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Treading Lightly Lecture Series: Living Museums: Learning in Missoula’s Urban Forests

October 1 @ 7:00 pm - 8:30 pm

$5 – $10

From time immemorial, humans have found ways to explore, learn from, and connect with the natural world. We do this in a variety of ways, some of which leave more footprints than others. This year, our lecture series explores how we can study and observe the natural world while doing our best to minimize our impact. Join us as biologists, philosophers, conservationists, and more share their work and their views on how to learn from nature while treading lightly.

Our third speakers, Ken Stolz and Karen Sippy, share the stage tonight and bring a wealth of information about the vast diversity of tree species found in Missoula. Ken Stolz, treasurer of the State of Montana Arboretum, is a retired University of Montana Main Hall administrator, semi-professional photographer, and active volunteer at the Montana Native Botanic Garden. As a child, he frequented and drew inspiration from the Morton Arboretum in Chicago and the University of Wisconsin-Madison Arboretum, living just a few miles from each. Karen Sippy is the executive director of Trees for Missoula. Since 2011, she has worked closely with Missoula’s Urban Forestry Division, and she served on the committee that wrote the 2015 Missoula Urban Forest Master Management Plan. Karen is also a founding board member and treasurer for Grant Creek Trails Association, a board member for Friends of Missoula Parks, and a member of the Conservation Lands Advisory Committee and the UM Arboretum Committee.

Join us for Ken and Karen’s lecture, Living Museums: Learning in Missoula’s Urban Forests. In 1908, Morton Elrod, founder of the Flathead Lake Biological Station and Glacier National Park’s first naturalist, oversaw the transplanting of 150 native trees from the upper Flathead valley to the University of Montana campus. Elrod remarked, “This planting of trees will, if they live, make possible the study of most of our native trees without long journeys into the woods to see them growing.” From this beginning, our local arboretum has grown into a hub for forestry and silviculture education.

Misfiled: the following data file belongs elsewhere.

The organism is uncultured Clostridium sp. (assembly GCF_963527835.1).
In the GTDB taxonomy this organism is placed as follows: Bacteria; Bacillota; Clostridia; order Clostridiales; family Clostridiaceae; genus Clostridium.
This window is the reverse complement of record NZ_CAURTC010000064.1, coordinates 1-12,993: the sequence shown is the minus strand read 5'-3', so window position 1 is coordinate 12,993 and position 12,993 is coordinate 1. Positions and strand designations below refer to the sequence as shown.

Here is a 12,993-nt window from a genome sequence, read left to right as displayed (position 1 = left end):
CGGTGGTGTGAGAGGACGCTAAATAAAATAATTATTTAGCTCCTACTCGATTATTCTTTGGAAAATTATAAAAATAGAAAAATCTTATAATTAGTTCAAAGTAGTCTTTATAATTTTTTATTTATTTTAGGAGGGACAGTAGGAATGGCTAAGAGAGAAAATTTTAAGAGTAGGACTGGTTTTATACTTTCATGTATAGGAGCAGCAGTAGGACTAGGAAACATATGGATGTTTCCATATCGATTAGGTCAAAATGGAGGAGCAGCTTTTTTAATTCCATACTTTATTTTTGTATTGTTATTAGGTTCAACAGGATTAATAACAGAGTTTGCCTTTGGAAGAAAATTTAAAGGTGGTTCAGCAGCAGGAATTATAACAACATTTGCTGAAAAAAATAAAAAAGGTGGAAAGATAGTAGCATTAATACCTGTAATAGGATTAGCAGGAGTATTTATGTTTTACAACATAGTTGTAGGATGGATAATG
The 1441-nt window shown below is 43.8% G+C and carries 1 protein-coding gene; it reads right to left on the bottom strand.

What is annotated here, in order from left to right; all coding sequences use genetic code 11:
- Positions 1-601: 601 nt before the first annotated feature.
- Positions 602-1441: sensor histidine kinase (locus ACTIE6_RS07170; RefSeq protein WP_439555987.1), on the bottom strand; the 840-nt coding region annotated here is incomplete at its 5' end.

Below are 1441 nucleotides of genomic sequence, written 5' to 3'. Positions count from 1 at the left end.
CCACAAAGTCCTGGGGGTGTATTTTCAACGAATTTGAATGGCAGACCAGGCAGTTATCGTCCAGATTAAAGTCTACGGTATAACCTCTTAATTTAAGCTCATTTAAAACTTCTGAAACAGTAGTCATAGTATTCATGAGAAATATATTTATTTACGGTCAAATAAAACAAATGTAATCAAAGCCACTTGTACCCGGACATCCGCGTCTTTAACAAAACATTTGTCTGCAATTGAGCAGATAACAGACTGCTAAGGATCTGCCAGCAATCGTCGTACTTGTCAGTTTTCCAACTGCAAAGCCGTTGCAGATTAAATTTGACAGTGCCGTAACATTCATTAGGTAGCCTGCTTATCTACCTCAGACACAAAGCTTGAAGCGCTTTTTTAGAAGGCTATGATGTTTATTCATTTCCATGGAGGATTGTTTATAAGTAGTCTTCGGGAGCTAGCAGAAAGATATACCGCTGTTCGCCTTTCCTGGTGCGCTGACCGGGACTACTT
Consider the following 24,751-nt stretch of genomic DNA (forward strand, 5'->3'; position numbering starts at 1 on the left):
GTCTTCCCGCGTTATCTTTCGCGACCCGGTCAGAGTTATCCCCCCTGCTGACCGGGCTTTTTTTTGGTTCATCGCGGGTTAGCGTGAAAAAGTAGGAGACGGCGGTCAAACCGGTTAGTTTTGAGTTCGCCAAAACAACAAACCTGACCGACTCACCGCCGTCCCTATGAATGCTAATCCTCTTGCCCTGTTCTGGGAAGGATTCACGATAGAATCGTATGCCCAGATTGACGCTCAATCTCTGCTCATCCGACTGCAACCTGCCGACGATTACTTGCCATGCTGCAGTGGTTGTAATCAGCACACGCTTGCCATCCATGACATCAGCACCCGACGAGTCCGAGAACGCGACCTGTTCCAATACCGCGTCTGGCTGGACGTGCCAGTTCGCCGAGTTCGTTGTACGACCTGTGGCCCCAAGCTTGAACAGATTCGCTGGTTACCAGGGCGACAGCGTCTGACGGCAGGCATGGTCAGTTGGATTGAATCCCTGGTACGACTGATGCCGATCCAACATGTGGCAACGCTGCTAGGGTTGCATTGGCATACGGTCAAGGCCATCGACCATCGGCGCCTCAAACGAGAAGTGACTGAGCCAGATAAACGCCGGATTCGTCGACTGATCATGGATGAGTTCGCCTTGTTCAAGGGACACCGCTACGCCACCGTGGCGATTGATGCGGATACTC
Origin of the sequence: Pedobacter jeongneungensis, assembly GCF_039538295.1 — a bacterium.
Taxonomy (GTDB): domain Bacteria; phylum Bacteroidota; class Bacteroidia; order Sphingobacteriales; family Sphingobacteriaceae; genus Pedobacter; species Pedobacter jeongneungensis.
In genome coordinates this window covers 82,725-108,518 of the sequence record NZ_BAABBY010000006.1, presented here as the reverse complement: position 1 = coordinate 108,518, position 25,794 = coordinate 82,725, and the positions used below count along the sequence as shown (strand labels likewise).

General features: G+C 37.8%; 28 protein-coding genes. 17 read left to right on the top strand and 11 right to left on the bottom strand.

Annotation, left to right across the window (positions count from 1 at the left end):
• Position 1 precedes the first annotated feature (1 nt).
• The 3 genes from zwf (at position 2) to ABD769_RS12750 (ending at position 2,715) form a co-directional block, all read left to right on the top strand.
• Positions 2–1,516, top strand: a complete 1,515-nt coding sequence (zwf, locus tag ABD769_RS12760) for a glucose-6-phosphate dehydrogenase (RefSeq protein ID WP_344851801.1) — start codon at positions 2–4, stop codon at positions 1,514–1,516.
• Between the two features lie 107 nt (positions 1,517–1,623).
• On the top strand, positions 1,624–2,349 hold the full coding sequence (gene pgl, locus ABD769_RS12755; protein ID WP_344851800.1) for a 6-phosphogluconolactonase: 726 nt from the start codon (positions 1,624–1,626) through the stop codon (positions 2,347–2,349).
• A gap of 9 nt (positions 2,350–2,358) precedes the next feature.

Missoula’s Urban Forest is another collection of trees which today comprises 116 species. Both of these collections are curated, installed and managed with a purpose. They didn’t happen by treading lightly. But now that we have created these ecosystems, it is our responsibility to care for them with as light of an impact as possible. The State of Montana Arboretum and Trees for Missoula have worked hard to provide generations of students and residents with a way to study a wide variety of trees without long-distance travel and further ecosystem disruption, ensuring that nature is accessible to many people who would otherwise not be able to experience it. As caretakers of these collections, they are constantly learning by observing the nature that is right outside the window. Join us to learn more about Missoula’s trees, their history, and their future!

Check out our full list of speakers and topics here.

Cost per lecture: $10; $5 MNHC members; FREE for high school and college students. Tickets will be available August 1.  Purchase tickets here.

View our cancellation/refund policy here.

Thank you to our Title Sponsor, the Good Food Store, and to the Dram Shop for sponsoring our lecture series!



October 1
7:00 pm - 8:30 pm
$5 – $10
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Montana Natural History Center
120 Hickory Street, Suite A
Missoula, MT 59801 United States